Tripoli, Libya - NATO acknowledged Saturday that its aircraft had mistakenly hit a column of rebel military vehicles last week near the Libyan oil port of Brega, and early Sunday morning the Qaddafi government showed reporters a destroyed cinder-block house that neighbors and the government said was hit by an errant NATO airstrike in the capital.
Two bodies were pulled from the rubble, and at the Tripoli Central Hospital, government officials showed reporters three others, including an infant and a child, who they said were killed in the house.
It was the first time in three months of airstrikes that the Qaddafi government has presented credible evidence of what appeared to be direct civilian casualties of NATO attacks. Although the government has often claimed large numbers of civilian deaths, it has never previously presented bodies or consistent facts about the dead.
The destroyed building was far from any obvious military facility, in the Souq al Juma area, which is known for its hostility to Col. Muammar el-Qaddafi, and some neighbors who said they opposed him nonetheless confirmed the government’s account of an airstrike. Still, journalists visiting the site found no pieces of a bomb. NATO could not be reached for comment, and it was impossible to rule out another explanation.
Neighbors said that three or more families lived in the building, and government officials said it housed 15 people in an extended family with the last name al-Ghrari. Moussa Ibrahim, a Qaddafi government spokesman, called the leaders of the NATO countries criminals and said they were “planting the seeds of hatred for generations to come.”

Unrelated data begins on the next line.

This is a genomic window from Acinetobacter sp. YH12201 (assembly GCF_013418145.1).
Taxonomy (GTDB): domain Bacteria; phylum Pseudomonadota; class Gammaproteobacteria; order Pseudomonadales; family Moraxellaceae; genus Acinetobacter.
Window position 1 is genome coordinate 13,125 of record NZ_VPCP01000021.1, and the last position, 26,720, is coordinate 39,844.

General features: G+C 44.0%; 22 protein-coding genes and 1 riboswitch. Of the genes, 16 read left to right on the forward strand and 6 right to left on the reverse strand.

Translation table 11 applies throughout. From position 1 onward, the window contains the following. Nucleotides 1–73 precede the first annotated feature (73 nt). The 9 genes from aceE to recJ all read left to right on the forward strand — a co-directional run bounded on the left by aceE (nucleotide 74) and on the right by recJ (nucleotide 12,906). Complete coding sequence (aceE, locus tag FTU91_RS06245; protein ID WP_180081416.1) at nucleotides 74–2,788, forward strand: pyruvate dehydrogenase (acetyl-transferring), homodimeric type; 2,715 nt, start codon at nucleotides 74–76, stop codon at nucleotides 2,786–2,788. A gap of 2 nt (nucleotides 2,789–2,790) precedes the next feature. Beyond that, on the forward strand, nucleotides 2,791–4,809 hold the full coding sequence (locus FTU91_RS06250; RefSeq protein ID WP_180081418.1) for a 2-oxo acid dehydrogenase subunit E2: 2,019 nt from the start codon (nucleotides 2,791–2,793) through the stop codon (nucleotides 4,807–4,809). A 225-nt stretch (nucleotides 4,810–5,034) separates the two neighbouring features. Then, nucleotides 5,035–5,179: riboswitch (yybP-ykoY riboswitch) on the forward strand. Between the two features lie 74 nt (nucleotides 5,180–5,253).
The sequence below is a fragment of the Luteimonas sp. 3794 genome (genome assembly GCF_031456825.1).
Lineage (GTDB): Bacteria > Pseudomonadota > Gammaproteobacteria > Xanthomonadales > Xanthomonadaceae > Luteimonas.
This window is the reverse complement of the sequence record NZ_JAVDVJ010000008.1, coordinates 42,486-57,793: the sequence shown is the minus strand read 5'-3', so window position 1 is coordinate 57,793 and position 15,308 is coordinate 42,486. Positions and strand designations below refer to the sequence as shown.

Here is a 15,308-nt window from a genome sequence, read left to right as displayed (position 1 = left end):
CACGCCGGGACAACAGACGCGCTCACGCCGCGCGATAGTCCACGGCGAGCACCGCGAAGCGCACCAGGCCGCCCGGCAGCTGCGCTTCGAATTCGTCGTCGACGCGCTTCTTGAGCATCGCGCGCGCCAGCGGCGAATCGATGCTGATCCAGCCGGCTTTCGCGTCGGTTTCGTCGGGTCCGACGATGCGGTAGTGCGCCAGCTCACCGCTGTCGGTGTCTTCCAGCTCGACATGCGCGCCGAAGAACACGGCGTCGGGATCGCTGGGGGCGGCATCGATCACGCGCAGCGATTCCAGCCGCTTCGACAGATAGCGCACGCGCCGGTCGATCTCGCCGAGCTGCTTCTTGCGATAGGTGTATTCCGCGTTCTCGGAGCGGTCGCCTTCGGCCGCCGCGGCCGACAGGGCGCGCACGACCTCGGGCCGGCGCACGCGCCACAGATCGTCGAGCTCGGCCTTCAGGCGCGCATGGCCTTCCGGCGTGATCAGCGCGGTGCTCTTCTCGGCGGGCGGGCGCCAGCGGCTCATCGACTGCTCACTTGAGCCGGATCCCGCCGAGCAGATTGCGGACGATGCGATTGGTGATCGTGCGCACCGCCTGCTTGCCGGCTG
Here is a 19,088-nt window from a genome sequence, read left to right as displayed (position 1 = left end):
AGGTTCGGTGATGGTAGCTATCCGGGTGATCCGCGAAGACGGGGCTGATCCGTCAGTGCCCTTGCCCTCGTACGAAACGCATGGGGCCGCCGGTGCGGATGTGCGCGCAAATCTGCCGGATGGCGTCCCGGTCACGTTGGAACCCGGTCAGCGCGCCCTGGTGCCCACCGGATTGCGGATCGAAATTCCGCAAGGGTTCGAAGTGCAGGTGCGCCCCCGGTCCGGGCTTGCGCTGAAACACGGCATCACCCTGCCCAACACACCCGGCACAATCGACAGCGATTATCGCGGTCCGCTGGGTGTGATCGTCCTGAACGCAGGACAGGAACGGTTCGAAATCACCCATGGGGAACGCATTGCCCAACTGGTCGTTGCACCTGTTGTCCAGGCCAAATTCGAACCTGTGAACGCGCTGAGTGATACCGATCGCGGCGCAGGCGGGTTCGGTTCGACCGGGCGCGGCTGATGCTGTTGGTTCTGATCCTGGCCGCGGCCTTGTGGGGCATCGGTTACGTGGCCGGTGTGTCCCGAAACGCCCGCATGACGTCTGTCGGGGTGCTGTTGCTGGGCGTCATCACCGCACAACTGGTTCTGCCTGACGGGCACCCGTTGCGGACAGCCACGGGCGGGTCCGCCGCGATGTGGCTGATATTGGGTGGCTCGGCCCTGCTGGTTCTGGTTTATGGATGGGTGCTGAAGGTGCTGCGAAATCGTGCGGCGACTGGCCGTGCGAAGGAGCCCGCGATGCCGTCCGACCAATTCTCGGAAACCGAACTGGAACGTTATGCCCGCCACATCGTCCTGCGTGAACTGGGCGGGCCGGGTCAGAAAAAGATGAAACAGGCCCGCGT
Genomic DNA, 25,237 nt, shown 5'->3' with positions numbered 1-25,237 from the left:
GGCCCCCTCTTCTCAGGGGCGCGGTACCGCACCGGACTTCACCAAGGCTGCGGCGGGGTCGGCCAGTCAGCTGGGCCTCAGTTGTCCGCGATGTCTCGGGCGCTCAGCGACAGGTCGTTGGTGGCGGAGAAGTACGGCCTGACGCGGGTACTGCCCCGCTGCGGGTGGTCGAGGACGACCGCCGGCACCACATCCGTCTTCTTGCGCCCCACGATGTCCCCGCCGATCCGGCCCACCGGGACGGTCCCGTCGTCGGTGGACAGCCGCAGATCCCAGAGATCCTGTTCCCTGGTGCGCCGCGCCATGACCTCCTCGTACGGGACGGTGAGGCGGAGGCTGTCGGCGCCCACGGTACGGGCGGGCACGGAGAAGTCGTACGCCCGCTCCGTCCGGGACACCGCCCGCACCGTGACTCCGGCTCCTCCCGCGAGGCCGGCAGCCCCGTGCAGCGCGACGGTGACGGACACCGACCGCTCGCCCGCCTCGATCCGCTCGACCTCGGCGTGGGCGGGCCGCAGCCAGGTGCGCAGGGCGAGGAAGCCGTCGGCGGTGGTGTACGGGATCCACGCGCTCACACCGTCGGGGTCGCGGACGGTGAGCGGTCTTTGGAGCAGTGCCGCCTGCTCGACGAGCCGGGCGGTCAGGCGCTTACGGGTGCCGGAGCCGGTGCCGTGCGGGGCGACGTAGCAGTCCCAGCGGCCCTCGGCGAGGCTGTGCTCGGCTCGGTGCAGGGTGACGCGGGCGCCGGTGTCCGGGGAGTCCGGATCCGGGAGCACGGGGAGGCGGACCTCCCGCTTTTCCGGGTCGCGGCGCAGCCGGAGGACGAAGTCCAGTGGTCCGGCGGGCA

The number of casualties from the strike on the convoy of vehicles, meanwhile, could not be determined.
“We regret any possible loss of life or injuries caused by this unfortunate incident,” NATO said in a statement. The attack was at least the third such episode since the air campaign began three months ago.
The strike, which occurred Thursday, took place against a backdrop of blurry battle lines as the rebels challenging Colonel Qaddafi pushed against his forces near Brega in the east, outside Zlitan in the midcoast, and in the Nafusa Mountains to the west. The fighting on each of the three fronts has been mired in a back-and-forth pattern without much movement for about five days, and Qaddafi forces have been using civilian vehicles like pickup trucks, just as the rebels do, in an apparent effort to confuse NATO.
In this case, NATO said in its statement, its surveillance had spotted the column of military vehicles, which included tanks, in an area where Qaddafi forces “had recently been operating.” The statement added, “In a particularly complex and fluid battle scenario, it was assessed these vehicles were a threat to civilians.”
In April, NATO admitted its planes twice hit rebel positions, killing more than a dozen men.
Around the same time as Thursday’s mistaken strike, rebels based in the city of Misurata were complaining that NATO had been telling their fighters to hold back from the battlefront near Zlitan to avoid getting caught in attacks on Qaddafi forces there. The rebels said NATO had failed to deliver the promised attacks on the Qaddafi forces and in the process slowed the rebel advance.
“If it wasn’t for NATO, we could have moved the combat line much further from Misurata,” said Mohamed, a rebel spokesman, though it is far from clear that the rebels could have held their ground without NATO support. The spokesman’s full name was withheld to protect his family.